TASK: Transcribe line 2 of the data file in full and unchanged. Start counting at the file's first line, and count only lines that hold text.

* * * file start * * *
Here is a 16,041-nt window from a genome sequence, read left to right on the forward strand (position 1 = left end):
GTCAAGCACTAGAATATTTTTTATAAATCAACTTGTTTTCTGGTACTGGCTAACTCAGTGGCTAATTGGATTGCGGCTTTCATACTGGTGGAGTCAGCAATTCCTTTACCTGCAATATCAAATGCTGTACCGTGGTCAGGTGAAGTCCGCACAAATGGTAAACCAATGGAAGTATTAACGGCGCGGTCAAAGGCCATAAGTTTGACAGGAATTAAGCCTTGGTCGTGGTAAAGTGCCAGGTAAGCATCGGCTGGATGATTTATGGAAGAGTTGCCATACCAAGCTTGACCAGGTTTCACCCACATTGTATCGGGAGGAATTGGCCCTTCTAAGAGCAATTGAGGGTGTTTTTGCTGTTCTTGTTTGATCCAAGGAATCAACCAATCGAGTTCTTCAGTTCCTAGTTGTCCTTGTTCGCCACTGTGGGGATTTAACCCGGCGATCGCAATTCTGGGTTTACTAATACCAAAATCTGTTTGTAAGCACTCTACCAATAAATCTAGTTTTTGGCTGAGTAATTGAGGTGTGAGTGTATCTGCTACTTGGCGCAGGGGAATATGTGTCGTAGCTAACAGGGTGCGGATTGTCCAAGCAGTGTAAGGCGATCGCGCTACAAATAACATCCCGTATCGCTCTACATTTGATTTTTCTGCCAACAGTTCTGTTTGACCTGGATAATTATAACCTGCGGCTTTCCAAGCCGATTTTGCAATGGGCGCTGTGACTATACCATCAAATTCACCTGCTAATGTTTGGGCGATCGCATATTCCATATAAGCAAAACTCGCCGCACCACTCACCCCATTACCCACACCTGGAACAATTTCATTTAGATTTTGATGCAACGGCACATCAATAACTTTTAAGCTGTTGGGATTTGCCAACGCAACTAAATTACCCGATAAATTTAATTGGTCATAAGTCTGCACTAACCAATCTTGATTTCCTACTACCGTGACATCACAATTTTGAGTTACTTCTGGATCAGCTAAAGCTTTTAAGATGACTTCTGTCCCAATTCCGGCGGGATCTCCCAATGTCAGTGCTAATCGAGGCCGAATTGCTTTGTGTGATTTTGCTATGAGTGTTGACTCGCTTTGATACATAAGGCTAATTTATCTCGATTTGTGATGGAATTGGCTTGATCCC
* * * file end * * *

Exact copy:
GTCAAGCACTAGAATATTTTTTATAAATCAACTTGTTTTCTGGTACTGGCTAACTCAGTGGCTAATTGGATTGCGGCTTTCATACTGGTGGAGTCAGCAATTCCTTTACCTGCAATATCAAATGCTGTACCGTGGTCAGGTGAAGTCCGCACAAATGGTAAACCAATGGAAGTATTAACGGCGCGGTCAAAGGCCATAAGTTTGACAGGAATTAAGCCTTGGTCGTGGTAAAGTGCCAGGTAAGCATCGGCTGGATGATTTATGGAAGAGTTGCCATACCAAGCTTGACCAGGTTTCACCCACATTGTATCGGGAGGAATTGGCCCTTCTAAGAGCAATTGAGGGTGTTTTTGCTGTTCTTGTTTGATCCAAGGAATCAACCAATCGAGTTCTTCAGTTCCTAGTTGTCCTTGTTCGCCACTGTGGGGATTTAACCCGGCGATCGCAATTCTGGGTTTACTAATACCAAAATCTGTTTGTAAGCACTCTACCAATAAATCTAGTTTTTGGCTGAGTAATTGAGGTGTGAGTGTATCTGCTACTTGGCGCAGGGGAATATGTGTCGTAGCTAACAGGGTGCGGATTGTCCAAGCAGTGTAAGGCGATCGCGCTACAAATAACATCCCGTATCGCTCTACATTTGATTTTTCTGCCAACAGTTCTGTTTGACCTGGATAATTATAACCTGCGGCTTTCCAAGCCGATTTTGCAATGGGCGCTGTGACTATACCATCAAATTCACCTGCTAATGTTTGGGCGATCGCATATTCCATATAAGCAAAACTCGCCGCACCACTCACCCCATTACCCACACCTGGAACAATTTCATTTAGATTTTGATGCAACGGCACATCAATAACTTTTAAGCTGTTGGGATTTGCCAACGCAACTAAATTACCCGATAAATTTAATTGGTCATAAGTCTGCACTAACCAATCTTGATTTCCTACTACCGTGACATCACAATTTTGAGTTACTTCTGGATCAGCTAAAGCTTTTAAGATGACTTCTGTCCCAATTCCGGCGGGATCTCCCAATGTCAGTGCTAATCGAGGCCGAATTGCTTTGTGTGATTTTGCTATGAGTGTTGACTCGCTTTGATACATAAGGCTAATTTATCTCGATTTGTGATGGAATTGGCTTGATCCC